Tuesday, September 15, 2009
Hawaii Medical Marijuana News
No pot task force this year
2 lawmakers say Lingle is ignoring Legislature' s intent with decision
By Derrick DePledge
Advertiser Government Writer
Posted on: Monday, September 14, 2009
The Lingle administration has chosen not to convene a medical marijuana
task force that was opposed by Gov. Linda Lingle, a decision two state
lawmakers believe ignores the intent of the state Legislature.
The administration at first cited fiscal limitations and then priorities
at the state Department of Public Safety as reasons for not going
forward this year with a task force established by state law.
State Sen. Will Espero, D-20th ('Ewa Beach, Waipahu), and state Rep. Joe
Bertram III, D-11th (Makena, Wailea, Kihei), believe the administration
has disregarded a law the governor was against.
Hawai'i is one of 13 states that allow medical marijuana, but patients
and their primary caregivers have to grow their own supply or otherwise
purchase the drug in the criminal market. Lawmakers believe a medical
marijuana task force is necessary to study the obstacles patients
encounter when trying to obtain the drug to ease cancer, glaucoma,
HIV/AIDS, chronic pain, severe nausea and seizures.
Lingle vetoed the bill that created the medical marijuana task force and
a second task force to study whether the state should regulate salvia
divinorum, a psychedelic herb. The governor said the state should not
recommend ways to increase marijuana use or production until federal
law, which prohibits marijuana, is changed. She said salvia divinorum
could be added to the state's list of controlled substances without
having a task force.
The governor also said the task forces would redirect manpower and
resources from the Department of Public Safety. The department would be
required to submit reports on medical marijuana and salvia divinorum to
the Legislature before the next session in January.
But the state House and Senate overrode Lingle's veto, so the bill
Lingle has previously opposed the expansion of the state's medical
marijuana program, citing the conflict between state and federal laws.
Under the Bush administration, the U.S. Department of Justice policy was
to actively prosecute marijuana distributors even in states that had
legalized marijuana for medical use. In March, new U.S. Attorney General
Eric Holder announced that the federal government would not target
medical marijuana patients or distributors who were following state
"It's just unfortunate, at this stage, that the governor has decided to
ignore the law," Espero said, adding that the governor is making a
policy decision, not a budget decision.
"In this case, that's what it appears like, because there was no
appropriation attached to the bill," he said. "And in the Legislature' s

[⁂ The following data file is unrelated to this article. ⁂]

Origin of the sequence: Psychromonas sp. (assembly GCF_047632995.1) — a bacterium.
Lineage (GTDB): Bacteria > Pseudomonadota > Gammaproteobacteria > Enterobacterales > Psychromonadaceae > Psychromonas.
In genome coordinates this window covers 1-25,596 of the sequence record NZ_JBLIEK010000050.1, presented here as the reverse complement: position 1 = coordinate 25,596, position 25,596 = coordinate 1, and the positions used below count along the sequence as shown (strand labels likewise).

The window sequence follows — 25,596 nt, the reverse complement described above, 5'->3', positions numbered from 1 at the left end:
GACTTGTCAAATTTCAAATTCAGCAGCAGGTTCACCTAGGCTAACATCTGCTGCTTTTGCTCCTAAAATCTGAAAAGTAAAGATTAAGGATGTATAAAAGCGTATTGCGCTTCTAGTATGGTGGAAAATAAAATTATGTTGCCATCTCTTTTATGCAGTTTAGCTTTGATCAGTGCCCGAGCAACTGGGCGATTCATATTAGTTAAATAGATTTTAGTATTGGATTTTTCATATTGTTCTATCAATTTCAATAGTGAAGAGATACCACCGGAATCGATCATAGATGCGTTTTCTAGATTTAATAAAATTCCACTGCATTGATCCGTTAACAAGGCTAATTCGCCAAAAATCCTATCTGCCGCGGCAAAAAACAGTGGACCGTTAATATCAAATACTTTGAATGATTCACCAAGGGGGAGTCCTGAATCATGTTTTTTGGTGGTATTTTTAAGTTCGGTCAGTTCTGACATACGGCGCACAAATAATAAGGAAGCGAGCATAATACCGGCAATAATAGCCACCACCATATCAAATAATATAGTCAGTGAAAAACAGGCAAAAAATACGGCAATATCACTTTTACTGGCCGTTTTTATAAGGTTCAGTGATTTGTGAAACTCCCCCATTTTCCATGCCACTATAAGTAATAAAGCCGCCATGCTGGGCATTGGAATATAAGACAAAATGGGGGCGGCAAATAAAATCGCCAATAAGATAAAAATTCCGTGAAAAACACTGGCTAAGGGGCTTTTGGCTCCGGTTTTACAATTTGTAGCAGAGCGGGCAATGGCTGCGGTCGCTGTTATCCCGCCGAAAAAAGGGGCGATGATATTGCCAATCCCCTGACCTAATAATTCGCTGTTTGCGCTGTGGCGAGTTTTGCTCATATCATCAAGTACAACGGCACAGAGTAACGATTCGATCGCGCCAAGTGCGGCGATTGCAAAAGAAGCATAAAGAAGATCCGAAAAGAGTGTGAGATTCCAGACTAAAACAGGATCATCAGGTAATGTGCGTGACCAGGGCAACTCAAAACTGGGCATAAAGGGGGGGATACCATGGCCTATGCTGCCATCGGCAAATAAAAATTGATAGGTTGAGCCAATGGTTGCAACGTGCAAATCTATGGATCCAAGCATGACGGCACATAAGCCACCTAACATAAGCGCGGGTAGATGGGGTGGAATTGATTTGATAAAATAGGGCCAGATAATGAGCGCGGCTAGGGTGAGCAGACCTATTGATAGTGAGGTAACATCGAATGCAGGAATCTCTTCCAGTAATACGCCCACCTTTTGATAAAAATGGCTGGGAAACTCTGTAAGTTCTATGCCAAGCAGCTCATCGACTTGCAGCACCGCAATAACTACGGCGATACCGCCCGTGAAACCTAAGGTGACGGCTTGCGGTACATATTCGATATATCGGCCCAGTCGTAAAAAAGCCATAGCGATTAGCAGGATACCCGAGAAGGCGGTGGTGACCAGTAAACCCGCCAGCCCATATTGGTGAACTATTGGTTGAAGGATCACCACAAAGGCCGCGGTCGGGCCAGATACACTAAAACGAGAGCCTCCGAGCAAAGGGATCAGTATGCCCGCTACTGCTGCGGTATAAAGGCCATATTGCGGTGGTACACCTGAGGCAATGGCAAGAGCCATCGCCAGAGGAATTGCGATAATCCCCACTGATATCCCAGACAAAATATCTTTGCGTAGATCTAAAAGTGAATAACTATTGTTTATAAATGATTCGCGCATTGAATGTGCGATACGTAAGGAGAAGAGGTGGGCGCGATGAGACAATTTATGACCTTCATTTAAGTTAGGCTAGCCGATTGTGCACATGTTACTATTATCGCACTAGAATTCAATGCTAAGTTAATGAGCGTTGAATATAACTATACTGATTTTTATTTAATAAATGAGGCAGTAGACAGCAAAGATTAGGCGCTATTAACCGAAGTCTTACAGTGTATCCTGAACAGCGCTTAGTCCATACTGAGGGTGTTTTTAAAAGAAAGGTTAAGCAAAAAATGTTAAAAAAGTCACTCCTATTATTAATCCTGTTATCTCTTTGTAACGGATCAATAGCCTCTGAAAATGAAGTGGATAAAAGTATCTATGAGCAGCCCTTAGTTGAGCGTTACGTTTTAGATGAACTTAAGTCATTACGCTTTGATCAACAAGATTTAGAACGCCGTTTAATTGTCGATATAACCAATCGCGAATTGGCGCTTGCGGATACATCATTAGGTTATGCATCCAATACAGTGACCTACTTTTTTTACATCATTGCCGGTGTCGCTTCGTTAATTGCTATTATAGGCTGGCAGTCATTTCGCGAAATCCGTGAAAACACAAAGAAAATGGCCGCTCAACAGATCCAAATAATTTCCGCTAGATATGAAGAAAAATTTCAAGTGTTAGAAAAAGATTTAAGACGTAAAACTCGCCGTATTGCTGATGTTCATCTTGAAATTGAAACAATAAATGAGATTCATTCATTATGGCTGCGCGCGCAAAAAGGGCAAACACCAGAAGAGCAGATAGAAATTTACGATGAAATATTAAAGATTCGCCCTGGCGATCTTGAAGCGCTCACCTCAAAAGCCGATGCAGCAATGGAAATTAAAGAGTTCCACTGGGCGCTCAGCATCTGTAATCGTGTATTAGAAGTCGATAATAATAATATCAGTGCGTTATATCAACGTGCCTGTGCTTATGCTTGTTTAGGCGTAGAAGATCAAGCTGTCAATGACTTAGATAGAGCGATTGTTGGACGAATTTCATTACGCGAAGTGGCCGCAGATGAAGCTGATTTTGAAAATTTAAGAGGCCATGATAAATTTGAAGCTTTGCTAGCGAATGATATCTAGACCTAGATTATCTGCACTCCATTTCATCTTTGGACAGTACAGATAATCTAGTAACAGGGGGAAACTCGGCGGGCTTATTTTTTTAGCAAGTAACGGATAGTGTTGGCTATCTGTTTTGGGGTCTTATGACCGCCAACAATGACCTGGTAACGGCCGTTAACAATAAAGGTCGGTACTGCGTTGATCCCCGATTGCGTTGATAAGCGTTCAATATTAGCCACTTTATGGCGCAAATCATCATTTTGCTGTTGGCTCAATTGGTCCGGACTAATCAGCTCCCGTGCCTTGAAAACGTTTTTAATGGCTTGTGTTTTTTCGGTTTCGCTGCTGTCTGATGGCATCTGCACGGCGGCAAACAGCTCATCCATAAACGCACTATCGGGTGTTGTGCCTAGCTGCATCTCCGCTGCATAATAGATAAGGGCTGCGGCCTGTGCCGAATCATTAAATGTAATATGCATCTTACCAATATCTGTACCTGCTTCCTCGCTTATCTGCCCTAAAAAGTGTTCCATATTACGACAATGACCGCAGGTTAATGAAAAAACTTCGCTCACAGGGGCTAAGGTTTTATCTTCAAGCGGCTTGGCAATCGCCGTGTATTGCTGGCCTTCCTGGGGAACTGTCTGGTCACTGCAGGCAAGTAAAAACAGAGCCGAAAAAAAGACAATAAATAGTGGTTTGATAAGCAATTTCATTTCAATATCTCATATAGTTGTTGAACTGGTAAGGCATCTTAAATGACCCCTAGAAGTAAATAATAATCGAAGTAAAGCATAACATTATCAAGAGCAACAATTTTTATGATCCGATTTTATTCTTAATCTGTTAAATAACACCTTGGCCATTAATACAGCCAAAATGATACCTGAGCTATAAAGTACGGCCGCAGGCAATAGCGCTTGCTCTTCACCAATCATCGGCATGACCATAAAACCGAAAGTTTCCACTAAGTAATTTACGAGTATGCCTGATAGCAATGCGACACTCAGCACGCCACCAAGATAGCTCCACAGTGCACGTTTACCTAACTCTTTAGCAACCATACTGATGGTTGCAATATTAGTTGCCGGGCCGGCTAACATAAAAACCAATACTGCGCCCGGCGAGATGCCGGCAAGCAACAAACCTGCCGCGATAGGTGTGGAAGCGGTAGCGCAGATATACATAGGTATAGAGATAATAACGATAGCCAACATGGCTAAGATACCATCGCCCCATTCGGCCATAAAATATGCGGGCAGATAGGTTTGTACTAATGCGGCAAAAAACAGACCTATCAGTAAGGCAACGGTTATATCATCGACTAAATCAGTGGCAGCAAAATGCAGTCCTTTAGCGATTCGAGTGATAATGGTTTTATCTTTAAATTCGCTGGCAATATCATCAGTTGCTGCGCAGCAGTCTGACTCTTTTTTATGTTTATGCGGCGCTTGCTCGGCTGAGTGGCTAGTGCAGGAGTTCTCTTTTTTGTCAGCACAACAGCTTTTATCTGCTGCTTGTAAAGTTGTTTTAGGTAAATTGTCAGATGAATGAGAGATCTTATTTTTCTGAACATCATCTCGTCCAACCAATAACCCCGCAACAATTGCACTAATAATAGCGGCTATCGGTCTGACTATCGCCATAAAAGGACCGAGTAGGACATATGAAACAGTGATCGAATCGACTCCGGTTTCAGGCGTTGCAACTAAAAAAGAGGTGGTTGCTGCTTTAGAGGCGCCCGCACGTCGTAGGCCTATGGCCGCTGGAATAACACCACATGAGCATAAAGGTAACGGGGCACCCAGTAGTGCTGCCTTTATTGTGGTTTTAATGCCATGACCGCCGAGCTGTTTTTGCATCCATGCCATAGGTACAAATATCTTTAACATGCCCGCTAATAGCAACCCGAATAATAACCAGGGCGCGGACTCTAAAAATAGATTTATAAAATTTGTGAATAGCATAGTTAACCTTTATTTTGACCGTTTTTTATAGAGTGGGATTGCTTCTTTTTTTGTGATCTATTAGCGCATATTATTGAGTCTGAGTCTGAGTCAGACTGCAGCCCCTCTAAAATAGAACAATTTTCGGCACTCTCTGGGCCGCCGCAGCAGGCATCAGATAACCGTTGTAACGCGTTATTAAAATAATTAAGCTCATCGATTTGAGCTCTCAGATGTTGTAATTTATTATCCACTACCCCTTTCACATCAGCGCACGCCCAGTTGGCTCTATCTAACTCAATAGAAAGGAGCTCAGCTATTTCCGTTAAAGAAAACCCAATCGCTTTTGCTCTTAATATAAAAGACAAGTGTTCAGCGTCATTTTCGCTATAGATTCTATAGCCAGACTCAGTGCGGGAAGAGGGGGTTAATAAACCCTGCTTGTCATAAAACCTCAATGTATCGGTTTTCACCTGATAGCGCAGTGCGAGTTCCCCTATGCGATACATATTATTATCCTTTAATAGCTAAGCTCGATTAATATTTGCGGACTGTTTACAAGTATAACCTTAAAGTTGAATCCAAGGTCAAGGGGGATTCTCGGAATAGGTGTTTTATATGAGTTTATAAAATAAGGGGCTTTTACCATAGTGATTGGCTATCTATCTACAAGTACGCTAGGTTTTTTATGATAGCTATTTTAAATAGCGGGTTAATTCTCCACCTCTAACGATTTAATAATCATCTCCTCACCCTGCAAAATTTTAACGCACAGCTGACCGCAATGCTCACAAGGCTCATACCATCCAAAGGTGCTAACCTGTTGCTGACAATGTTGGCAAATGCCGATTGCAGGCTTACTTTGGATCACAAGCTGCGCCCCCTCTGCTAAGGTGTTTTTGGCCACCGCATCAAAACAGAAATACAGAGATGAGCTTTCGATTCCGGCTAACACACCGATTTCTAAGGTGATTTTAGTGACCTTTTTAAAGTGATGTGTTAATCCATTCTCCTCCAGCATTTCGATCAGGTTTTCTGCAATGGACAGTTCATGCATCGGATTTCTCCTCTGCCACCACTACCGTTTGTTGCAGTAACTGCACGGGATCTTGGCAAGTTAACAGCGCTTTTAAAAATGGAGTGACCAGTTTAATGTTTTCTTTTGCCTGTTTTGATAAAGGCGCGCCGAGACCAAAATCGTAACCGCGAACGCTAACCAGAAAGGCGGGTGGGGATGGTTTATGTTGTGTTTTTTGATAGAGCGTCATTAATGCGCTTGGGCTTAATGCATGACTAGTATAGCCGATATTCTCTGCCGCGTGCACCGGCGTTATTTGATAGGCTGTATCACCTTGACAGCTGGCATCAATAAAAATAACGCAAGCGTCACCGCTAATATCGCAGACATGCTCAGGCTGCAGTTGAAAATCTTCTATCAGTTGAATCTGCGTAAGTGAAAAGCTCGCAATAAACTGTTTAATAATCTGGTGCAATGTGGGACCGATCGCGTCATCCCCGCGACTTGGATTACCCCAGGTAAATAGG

opinion, it's not going to take a whole lot of money to convene this
task force and get the stakeholders engaged."
Lingle has clear discretion under state law to restrict spending
approved by the Legislature in order to manage the state's budget. The
governor, for example, said this summer that she would not release money
for Keiki Care, a basic children's health care program, even though
lawmakers overrode her veto of the bill. The governor explained that the
state did not have the money for the program because of the budget
In August, Linda Smith, Lingle's senior policy adviser, informed a West
O'ahu AIDS activist interested in serving on the medical marijuana task
force that the task force would not be formed because of "current fiscal
limitations. " This month, Smith said in an e-mail to Espero that the
task force would not be convened but did not cite a reason.
Russell Pang, a Lingle spokesman, said Friday that the administration
was prioritizing its limited resources. The Department of Public Safety
is in the process of closing Kulani Correctional Facility on the Big
Island, reintegrating women inmates brought home from the Mainland, and
identifying potential layoffs and spending restrictions because of the
"We are making a priority decision," Pang said of the medical marijuana
The Legislative Reference Bureau has completed a report, also required
by the new law, on how other states that have legalized medical
marijuana have handled access, distribution and security issues.
Policies in 3 states
The bureau found that only three states — California, New Mexico and
Rhode Island — have policies and procedures to address these issues.
California allows cooperatives and collectives, regulated by local
government, to cultivate medical marijuana. New Mexico licenses private
nonprofit medical marijuana distributors, but only one nonprofit has
been licensed so far. Rhode Island agreed this summer to license private
nonprofit distributors at so-called "compassion centers."
Espero and Bertram said they plan to form a working group that would
carry out the intent of the medical marijuana task force.
"These people have been waiting since 2000 to get their medicine. And
they've faced so much," Bertram, who uses marijuana for medical
purposes, said of many patients. "It's absurd to say 'just go to the
back of the line.' "
Reach Derrick DePledge at ddepledge@honolulua dvertiser. com.
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